The biomedicinal application of these newly developed antibacterial nanohybrids will become pertinent only if they exhibit compatibility with eukaryotic cells. The antimicrobial nanohybrids should be lethal to microbes and safe to mammalian cells. The biocompatibility of these nanohybrids to normal eukaryotic cells was studied using MTT based cell viability assay. Initially nanotube dispersions of SWCNT-1 and SWCNT-2 at a concentration range of 0-50 µg/mL were incubated with Chinese Hamster Ovarian cells (CHO cells) for 24 h. Encouragingly, up to 50 µg/mL of the nanotube dispersion, 87% and 88% cells remained alive upon incubation with SWCNT-1 and SWCNT-2 were used, respectively (Figure 8a). Next the percentage cell viability of CHO cells in the presence of SWCNT-amphiphile-AgNP was checked within a concentration range of 0–25 µg/mL. With varying concentrations of the nanohybrids, promisingly, 80% cells were viable after 24 h of incubation with SWCNT-1-AgNP and SWCNT-2-AgNP (Figure 8b). Interestingly, within this range of concentration of the nanohybrids ∼90% bacteria undergoes death while >80% eukaryotic cells remain unaffected. This selective killing of bacterial cells in contrast to normal cells probably takes place due to the difference in the constitution of the cell membrane. The bacterial membranes are rich in the thiol (–SH) containing protein present that facilitates its interaction with AgNP of the nanohybrid due to the affinity of silver toward sulphur leading to its death [56][58].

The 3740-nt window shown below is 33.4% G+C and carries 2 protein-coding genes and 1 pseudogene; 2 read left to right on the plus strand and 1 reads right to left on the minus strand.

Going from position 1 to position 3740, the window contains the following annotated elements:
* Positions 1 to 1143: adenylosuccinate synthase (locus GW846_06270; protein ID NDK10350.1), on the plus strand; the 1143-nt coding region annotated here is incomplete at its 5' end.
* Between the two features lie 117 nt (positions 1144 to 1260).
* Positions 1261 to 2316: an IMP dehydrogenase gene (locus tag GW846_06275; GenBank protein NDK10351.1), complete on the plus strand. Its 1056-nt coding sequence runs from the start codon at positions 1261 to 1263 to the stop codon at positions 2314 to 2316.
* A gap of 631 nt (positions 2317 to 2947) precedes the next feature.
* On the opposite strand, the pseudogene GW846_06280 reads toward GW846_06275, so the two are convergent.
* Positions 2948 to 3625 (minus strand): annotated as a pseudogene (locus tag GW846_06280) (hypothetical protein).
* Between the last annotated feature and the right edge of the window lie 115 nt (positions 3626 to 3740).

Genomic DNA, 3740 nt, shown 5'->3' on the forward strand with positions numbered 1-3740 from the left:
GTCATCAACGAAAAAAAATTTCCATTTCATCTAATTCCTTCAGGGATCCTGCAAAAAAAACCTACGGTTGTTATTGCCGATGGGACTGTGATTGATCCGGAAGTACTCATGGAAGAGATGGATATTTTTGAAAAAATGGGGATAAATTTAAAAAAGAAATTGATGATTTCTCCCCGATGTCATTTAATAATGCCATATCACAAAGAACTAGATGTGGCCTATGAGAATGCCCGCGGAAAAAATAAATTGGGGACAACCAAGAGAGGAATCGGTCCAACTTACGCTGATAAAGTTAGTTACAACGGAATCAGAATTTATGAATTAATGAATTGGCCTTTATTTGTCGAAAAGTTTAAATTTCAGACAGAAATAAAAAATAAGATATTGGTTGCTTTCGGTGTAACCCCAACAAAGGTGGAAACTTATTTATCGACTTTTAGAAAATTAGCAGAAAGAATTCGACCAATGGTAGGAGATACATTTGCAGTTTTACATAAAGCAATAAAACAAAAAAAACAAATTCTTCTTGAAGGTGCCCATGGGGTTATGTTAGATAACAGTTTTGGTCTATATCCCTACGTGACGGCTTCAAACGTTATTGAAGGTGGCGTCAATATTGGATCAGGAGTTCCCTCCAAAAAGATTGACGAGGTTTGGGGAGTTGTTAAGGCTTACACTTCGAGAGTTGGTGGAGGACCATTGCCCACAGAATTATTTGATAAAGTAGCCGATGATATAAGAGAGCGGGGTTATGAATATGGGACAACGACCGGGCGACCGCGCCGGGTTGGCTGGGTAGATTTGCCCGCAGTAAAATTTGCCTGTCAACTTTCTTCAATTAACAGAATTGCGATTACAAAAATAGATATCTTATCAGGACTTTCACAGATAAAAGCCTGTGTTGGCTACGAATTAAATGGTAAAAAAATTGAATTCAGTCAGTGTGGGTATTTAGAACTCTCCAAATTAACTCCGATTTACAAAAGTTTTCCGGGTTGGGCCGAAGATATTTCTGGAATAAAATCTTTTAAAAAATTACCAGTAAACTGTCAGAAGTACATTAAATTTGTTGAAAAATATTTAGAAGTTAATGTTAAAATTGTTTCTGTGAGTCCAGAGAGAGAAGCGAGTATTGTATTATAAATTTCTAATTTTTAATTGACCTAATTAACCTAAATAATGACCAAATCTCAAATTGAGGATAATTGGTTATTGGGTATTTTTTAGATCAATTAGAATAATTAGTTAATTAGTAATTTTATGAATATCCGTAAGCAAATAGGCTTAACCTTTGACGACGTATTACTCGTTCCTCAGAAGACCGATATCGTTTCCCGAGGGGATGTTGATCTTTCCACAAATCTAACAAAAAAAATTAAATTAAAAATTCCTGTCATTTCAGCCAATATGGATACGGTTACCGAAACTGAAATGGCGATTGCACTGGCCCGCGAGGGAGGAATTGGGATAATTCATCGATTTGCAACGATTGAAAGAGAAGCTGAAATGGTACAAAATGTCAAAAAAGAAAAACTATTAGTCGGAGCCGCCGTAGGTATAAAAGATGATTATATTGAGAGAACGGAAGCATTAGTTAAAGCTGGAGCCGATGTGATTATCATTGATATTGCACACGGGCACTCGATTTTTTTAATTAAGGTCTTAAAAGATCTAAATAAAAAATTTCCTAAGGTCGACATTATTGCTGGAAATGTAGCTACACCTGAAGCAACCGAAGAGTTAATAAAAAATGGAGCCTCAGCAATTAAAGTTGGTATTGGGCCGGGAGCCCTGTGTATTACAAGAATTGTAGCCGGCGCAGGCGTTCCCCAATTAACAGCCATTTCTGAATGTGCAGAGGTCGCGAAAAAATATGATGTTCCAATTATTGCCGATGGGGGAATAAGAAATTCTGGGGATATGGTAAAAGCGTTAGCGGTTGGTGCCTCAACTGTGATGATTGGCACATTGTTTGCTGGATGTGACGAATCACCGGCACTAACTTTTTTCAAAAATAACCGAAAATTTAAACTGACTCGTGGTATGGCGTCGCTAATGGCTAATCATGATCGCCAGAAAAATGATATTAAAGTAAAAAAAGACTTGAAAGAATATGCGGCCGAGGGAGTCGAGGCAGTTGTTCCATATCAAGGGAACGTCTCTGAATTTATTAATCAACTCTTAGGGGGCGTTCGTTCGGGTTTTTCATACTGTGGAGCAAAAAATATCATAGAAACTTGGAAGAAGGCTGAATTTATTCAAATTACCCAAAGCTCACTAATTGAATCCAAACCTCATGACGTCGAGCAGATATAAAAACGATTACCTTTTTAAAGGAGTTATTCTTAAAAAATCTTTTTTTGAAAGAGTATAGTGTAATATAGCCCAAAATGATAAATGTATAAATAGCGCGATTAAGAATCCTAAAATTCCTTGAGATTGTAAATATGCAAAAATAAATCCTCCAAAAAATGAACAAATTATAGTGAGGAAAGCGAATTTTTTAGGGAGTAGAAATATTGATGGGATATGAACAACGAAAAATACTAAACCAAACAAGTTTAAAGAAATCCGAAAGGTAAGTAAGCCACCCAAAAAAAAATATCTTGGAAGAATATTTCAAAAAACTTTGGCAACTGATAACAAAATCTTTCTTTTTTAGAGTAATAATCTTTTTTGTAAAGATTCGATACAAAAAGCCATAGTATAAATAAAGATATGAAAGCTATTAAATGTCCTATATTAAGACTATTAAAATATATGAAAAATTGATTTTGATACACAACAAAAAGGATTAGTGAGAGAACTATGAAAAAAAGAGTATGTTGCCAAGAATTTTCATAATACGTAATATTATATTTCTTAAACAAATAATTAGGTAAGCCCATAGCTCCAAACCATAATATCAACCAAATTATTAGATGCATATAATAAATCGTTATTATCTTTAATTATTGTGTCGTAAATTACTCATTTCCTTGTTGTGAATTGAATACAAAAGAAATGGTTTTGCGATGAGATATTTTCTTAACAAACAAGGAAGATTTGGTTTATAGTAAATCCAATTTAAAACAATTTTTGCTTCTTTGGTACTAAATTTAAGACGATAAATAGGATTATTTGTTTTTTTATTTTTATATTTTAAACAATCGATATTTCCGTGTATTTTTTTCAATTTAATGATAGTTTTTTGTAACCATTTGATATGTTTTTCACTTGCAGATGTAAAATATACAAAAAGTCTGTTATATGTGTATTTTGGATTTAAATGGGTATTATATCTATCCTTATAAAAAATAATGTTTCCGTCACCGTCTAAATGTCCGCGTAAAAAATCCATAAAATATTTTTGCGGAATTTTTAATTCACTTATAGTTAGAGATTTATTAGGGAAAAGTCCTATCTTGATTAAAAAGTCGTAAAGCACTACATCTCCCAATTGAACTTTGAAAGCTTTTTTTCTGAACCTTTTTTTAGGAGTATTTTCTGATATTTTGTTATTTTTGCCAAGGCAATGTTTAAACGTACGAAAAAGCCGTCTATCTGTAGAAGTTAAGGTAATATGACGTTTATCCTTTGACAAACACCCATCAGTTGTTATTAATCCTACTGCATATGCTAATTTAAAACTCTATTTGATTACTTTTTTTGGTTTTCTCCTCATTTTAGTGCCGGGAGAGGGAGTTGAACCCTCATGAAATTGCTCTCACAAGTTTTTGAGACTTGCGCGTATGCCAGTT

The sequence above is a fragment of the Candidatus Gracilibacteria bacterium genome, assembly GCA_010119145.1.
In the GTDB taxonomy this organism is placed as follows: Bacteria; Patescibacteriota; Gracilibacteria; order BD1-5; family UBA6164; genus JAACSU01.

Figure 8. Percentage viability of CHO cells treated with (a) SWCNT-1 and SWCNT-2, (b) SWCNT-1-AgNP and SWCNT-2-AgNP for 24 h.

Antibacterial biocompatible film

The antibacterial materials which are also viable to eukaryotic cells are finding surging significance in biomedicine and tissue engineering. In fact, because of the materials induced nosocomial infections in living systems, designing antimicrobial biomaterials for tissue engineering is on the rise. To this end it would be interesting if the present antibacterial nanohybrids could be integrated with known tissue engineering scaffolds to develop superior soft nanocomposites. Agar-gelatin (2∶1) hydrogel cross-linked with glutaraldehyde is well-known matrix that has been used for the proliferation of mice fibroblast cells (NIH3T3) [56], [66]. However, such materials need to have the antibacterial property to be utilized as ideal tissue engineering scaffold. To this objective, the newly developed SWCNT-amphiphile dispersion (50 µg/mL) and SWCNT-amphiphile-AgNP nanohybrids (10 µg/mL) were infused into the agar-gelatin matrices (2∶1). As expected in the absence of either of the dispersion or nanohybrids, normal growth of both B. subtilis and E. coli was observed. However in the presence of nanohybrid doped material, formation of a clear zone of inhibition was noted (Figure 9, Table S1). This zone of inhibition was less in case of SWCNT-1 doped polymeric films in both bacterial strains (Figure 9a,c). In fact in case of the Gram-negative strain almost no zone of inhibition could be determined. Importantly, the zone of inhibition increased in the presence of SWCNT-1-AgNP nanohybrids (Figure 9b,d, Table S1). Hence, the inclusion of these soft nanohybrids made the tissue engineering scaffold agar-gelatin intrinsically antibacterial.

Figure 9. Antibacterial activity of agar-gelatin films against B. subtilis (a) SWCNT-1 (b) SWCNT-1-AgNP and E. coli (c) SWCNT-1 (d) SWCNT-1-AgNP composites.